Remembering the real St. Patrick

The United States is still, even in the 21st century, a missionary country. Yet, by some mystical irony, the one and only saint that is universally “honored” in the land of the neo-pagans is St. Patrick the Missionary.

Stained glass mage of St. Patrick, in Saint Patrick Catholic Church, in Junction City, OH (Nheyob/Wikipedia)

One of the original victims of the malaise that has brought us “cancel culture” was St. Patrick, in that March 17 has nothing to do with the fifth-century missionary saint. A religious feast that was celebrated quietly for a thousand years in Ireland has become a roaring booze fest in America (at least it was in the pre-COVID world—some of the things COVID is killing may not be tragic losses). But, perhaps by a certain point of view and a keen eye for Divine Providence, St. Patrick’s Day might yet, despite it all, have something to do with the missionary saint of the Emerald Isle.

Irish immigrants to the United States first celebrated St. Patrick’s Day in Boston in 1737 and held the first parade in New York in 1762. It is peculiar, though, how Americans have come to “honor” St. Patrick since then—if it is even St. Patrick they are honoring or some secular concept of being Irish. American culture has a way of brutalizing ancient culture, and that because America is a breeding ground for a new race of savages—a new race of pagans with a new pantheon of idols.

The United States is still, even in the 21st century, a missionary country. Yet, by some mystical irony, the one and only saint that is universally “honored” in the land of the neo-pagans is St. Patrick the Missionary. Though his day has been ravaged along with St. Valentine’s and St. Nicholas’s, at least St. Patrick is yet remembered as a saint.

From captive and slave to bishop and missionary

Like any tale worth its salt, the Apostle of Ireland’s begins with a bang. The black-hulled sloop of the dreaded Irish king and marauder, Niall of the Nine Hostages, came roaring down the shores of a coastal town in Scotland. His pirates raided the village, dragging droves of captives aboard their groaning vessel. Among the prisoners was a lad of sixteen named Patrick: son of Calpornius, a Roman official, and his wife Conchessa, sister of St. Martin of Tours. Patrick was a boy who would learn fearlessness from his fearful years as a slave and become the kindler of the flame of faith for the worshippers of sun and tree, converting them to the Son Who hung on a tree.

Patrick was sold as a slave to the Druid high-priest Milchu in the northern Irish over-kingdom of Dalriada, where he learned Gaelic and the rites of Druidism. He learned to make cheese and butter with his master’s children. And he learned to pray on the slopes of Slemish, fending against weather and wolves and finding solace in solitude. After six years, however, a dream shattered the peace Patrick had found as a slave. “Patrick!” a voice called through his sleep, “Your ship is ready! Arise and go!”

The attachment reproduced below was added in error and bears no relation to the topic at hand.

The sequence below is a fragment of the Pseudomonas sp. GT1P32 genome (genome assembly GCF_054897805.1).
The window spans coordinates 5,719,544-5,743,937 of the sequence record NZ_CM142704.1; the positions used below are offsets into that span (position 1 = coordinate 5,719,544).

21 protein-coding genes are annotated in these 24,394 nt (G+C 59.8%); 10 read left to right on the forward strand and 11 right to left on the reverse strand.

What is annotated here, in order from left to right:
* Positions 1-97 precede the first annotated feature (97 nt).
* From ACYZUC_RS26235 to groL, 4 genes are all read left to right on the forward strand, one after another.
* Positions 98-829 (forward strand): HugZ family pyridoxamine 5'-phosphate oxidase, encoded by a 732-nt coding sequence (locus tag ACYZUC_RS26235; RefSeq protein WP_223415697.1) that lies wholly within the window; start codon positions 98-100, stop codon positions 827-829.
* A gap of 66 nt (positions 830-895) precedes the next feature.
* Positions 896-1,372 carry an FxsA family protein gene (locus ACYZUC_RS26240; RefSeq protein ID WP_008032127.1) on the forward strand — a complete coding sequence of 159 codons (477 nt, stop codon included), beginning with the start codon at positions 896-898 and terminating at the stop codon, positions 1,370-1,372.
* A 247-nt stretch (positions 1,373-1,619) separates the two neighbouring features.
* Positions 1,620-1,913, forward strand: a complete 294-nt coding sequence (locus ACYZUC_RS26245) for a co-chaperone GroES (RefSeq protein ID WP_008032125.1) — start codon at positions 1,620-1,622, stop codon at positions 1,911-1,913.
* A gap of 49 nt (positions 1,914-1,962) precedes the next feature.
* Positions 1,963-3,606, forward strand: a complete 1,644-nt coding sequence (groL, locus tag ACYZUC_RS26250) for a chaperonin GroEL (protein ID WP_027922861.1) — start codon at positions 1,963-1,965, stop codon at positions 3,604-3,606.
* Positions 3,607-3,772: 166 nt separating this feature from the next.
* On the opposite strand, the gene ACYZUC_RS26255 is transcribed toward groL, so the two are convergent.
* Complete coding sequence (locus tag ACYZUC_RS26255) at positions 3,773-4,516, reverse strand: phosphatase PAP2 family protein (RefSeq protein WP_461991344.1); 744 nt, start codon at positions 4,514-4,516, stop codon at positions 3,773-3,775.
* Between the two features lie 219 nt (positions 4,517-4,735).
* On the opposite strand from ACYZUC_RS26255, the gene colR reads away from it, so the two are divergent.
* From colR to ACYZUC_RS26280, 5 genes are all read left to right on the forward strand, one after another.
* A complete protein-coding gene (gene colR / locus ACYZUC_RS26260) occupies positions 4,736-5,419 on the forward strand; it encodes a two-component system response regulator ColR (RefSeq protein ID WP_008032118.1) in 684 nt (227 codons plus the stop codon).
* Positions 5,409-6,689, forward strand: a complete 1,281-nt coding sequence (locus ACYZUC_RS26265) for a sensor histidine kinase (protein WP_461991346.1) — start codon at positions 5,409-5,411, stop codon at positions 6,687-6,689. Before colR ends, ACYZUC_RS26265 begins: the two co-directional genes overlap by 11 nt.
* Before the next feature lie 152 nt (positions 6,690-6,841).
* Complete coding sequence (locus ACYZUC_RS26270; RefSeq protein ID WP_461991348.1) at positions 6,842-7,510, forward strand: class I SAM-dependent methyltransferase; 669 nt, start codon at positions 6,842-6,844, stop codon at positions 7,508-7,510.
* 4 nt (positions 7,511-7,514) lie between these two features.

Patrick arose and went. Taking nothing, he slipped from his master’s house and fled two hundred miles down the western shore to Killala Bay, where he saw a ship disembarking. “Your ship departs, Patrick!” the voice sounded again in his ears. Patrick plunged into the surf and caught a rope tossed to him by one of the sailors. He was a free man. Young and strong, Patrick was welcomed as one of the crew. When a storm ran the ship aground in France, Patrick found his way to a monastery in Marmoûtiers where he met with his uncle, Martin of Tours, and vowed to become a priest.

Taking Martin’s advice, Patrick traveled to the island of Lérins and was ordained under the patronage of St. Germain. After years of missionary work among the Morini, Patrick was chosen by his holy superior to accompany him to Britain to defend the Faith against the Pelagian heresy.

Then Patrick had another life-changing dream. “O holy one,” voices cried out in Gaelic, “return to Erin. Walk amongst us once more.” Patrick’s heart quickened to the drumbeat of divine destiny. On the recommendation of Germain, Pope St. Celestine charged Patrick to sail back to the land of his captors as a bishop and gather the Irish into the fold of God’s Church—a task abandoned by many missionaries for fear of fierce chieftains and ghostly Druids.

Setting foot once again on Ireland’s shore, Patrick and his companions were met by armed sentinels. The bishop strode to meet them boldly, announcing in their own tongue that he, a runaway slave, had returned to travel to Dalriada to pay a ransom to his master and offer him the freedom of the Truth and the glad tidings of Redemption. Astounded, the soldiers begged to know more. Before beginning his pilgrimage that day, Patrick baptized the first of the Irish Catholics.